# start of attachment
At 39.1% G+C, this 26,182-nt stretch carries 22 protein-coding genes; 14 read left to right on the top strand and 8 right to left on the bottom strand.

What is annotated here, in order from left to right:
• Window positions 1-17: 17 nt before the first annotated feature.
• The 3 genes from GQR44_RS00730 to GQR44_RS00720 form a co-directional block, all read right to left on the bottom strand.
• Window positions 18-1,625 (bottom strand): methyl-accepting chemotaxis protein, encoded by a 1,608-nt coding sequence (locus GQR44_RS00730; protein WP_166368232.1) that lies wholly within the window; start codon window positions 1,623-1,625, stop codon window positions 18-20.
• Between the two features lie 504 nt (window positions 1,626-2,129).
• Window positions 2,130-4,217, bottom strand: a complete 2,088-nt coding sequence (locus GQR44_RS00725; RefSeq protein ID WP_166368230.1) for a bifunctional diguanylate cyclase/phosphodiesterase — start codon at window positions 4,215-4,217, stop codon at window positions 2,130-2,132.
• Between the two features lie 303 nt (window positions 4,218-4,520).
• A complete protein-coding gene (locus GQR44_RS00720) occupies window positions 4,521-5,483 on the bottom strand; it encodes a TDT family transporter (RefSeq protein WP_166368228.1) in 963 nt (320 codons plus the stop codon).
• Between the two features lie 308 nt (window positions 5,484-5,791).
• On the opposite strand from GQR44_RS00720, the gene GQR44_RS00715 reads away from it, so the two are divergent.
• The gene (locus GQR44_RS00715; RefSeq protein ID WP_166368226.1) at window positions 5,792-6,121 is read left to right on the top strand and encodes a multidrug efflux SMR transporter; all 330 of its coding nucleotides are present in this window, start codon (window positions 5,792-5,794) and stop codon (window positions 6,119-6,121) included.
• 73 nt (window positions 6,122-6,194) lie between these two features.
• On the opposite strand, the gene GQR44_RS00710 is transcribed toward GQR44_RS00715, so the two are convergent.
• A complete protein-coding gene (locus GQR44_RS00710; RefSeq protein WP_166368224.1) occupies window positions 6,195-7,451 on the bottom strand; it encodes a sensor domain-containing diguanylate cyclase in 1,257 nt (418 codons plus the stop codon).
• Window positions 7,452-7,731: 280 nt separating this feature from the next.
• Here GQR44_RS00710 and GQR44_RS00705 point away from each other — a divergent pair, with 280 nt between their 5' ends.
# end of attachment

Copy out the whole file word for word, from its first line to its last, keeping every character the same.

At 39.1% G+C, this 26,182-nt stretch carries 22 protein-coding genes; 14 read left to right on the top strand and 8 right to left on the bottom strand.

What is annotated here, in order from left to right:
• Window positions 1-17: 17 nt before the first annotated feature.
• The 3 genes from GQR44_RS00730 to GQR44_RS00720 form a co-directional block, all read right to left on the bottom strand.
• Window positions 18-1,625 (bottom strand): methyl-accepting chemotaxis protein, encoded by a 1,608-nt coding sequence (locus GQR44_RS00730; protein WP_166368232.1) that lies wholly within the window; start codon window positions 1,623-1,625, stop codon window positions 18-20.
• Between the two features lie 504 nt (window positions 1,626-2,129).
• Window positions 2,130-4,217, bottom strand: a complete 2,088-nt coding sequence (locus GQR44_RS00725; RefSeq protein ID WP_166368230.1) for a bifunctional diguanylate cyclase/phosphodiesterase — start codon at window positions 4,215-4,217, stop codon at window positions 2,130-2,132.
• Between the two features lie 303 nt (window positions 4,218-4,520).
• A complete protein-coding gene (locus GQR44_RS00720) occupies window positions 4,521-5,483 on the bottom strand; it encodes a TDT family transporter (RefSeq protein WP_166368228.1) in 963 nt (320 codons plus the stop codon).
• Between the two features lie 308 nt (window positions 5,484-5,791).
• On the opposite strand from GQR44_RS00720, the gene GQR44_RS00715 reads away from it, so the two are divergent.
• The gene (locus GQR44_RS00715; RefSeq protein ID WP_166368226.1) at window positions 5,792-6,121 is read left to right on the top strand and encodes a multidrug efflux SMR transporter; all 330 of its coding nucleotides are present in this window, start codon (window positions 5,792-5,794) and stop codon (window positions 6,119-6,121) included.
• 73 nt (window positions 6,122-6,194) lie between these two features.
• On the opposite strand, the gene GQR44_RS00710 is transcribed toward GQR44_RS00715, so the two are convergent.
• A complete protein-coding gene (locus GQR44_RS00710; RefSeq protein WP_166368224.1) occupies window positions 6,195-7,451 on the bottom strand; it encodes a sensor domain-containing diguanylate cyclase in 1,257 nt (418 codons plus the stop codon).
• Window positions 7,452-7,731: 280 nt separating this feature from the next.
• Here GQR44_RS00710 and GQR44_RS00705 point away from each other — a divergent pair, with 280 nt between their 5' ends.